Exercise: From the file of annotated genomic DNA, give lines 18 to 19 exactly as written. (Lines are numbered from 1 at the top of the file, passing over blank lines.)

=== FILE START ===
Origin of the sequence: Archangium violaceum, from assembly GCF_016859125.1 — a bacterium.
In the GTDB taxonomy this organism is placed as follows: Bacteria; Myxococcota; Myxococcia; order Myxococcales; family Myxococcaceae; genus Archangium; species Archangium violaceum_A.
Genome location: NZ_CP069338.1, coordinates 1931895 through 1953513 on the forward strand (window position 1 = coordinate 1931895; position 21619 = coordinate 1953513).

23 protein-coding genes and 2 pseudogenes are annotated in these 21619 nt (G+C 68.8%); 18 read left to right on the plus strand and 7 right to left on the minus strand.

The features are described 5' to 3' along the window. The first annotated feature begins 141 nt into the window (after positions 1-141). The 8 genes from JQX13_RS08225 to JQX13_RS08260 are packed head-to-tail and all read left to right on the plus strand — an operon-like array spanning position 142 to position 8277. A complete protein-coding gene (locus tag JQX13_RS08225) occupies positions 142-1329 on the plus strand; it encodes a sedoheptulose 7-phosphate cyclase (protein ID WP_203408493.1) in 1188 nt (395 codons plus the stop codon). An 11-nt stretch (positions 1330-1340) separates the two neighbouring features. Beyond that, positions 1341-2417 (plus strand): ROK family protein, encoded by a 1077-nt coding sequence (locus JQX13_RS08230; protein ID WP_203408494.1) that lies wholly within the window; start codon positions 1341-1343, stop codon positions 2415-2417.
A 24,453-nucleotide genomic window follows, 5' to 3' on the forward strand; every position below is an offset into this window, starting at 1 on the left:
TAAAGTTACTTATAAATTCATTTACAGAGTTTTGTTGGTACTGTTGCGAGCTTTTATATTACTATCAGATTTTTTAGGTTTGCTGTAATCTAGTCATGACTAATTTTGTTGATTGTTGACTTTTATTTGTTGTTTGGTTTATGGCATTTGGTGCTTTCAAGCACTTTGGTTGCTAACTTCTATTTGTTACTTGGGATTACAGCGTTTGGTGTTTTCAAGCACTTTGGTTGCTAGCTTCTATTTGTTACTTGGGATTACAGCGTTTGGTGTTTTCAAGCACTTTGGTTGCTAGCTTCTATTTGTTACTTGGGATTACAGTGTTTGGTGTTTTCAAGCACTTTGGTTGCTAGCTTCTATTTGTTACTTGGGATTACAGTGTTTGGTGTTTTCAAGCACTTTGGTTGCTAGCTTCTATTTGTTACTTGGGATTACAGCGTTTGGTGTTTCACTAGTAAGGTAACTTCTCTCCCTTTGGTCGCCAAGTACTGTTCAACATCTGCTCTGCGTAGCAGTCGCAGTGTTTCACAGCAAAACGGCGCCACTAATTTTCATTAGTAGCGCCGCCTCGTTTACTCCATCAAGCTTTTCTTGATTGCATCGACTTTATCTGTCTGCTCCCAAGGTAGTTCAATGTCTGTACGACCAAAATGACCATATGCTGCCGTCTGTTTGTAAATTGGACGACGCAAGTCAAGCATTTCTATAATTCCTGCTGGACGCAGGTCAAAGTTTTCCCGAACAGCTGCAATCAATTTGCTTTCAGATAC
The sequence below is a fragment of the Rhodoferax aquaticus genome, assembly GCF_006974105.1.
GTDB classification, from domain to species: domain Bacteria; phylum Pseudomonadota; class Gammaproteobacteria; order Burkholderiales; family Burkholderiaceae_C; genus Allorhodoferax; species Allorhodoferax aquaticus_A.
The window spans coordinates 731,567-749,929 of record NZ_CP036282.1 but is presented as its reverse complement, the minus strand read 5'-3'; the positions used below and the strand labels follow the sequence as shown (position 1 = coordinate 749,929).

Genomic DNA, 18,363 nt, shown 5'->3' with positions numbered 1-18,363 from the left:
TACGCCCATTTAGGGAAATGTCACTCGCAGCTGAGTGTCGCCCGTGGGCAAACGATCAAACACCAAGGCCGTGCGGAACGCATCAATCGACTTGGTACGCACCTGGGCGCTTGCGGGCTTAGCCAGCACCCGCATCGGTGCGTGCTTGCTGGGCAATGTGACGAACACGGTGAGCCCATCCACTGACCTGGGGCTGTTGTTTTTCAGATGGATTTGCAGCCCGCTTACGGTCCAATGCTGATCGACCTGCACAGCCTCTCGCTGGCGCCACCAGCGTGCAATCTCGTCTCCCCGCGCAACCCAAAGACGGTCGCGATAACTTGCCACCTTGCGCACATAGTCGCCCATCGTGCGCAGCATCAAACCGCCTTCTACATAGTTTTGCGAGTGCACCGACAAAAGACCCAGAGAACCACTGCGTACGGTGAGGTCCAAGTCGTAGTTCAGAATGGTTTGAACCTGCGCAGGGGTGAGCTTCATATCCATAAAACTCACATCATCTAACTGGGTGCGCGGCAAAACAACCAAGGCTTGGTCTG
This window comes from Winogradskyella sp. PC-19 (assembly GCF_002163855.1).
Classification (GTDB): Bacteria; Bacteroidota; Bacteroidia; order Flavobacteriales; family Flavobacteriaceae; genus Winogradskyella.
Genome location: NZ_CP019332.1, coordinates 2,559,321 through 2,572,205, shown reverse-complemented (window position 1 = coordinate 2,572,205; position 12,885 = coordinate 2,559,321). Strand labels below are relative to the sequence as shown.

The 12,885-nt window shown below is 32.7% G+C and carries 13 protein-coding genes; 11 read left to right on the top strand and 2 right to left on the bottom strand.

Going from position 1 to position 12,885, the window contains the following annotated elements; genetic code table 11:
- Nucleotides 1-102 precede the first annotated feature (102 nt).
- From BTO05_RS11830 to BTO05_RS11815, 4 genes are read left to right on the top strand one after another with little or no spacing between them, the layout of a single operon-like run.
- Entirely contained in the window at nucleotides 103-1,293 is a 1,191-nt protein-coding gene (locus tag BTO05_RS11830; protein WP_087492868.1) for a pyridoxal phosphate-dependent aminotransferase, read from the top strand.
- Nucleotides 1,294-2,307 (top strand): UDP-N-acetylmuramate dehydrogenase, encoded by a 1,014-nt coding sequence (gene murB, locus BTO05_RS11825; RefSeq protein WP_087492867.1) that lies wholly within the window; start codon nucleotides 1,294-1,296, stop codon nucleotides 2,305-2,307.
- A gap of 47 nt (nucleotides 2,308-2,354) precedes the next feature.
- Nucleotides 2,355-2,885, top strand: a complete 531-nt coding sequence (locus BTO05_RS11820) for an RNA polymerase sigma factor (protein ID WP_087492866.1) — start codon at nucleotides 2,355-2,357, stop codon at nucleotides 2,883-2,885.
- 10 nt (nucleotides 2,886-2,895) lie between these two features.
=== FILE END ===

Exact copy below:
- Nucleotides 1-102 precede the first annotated feature (102 nt).
- From BTO05_RS11830 to BTO05_RS11815, 4 genes are read left to right on the top strand one after another with little or no spacing between them, the layout of a single operon-like run.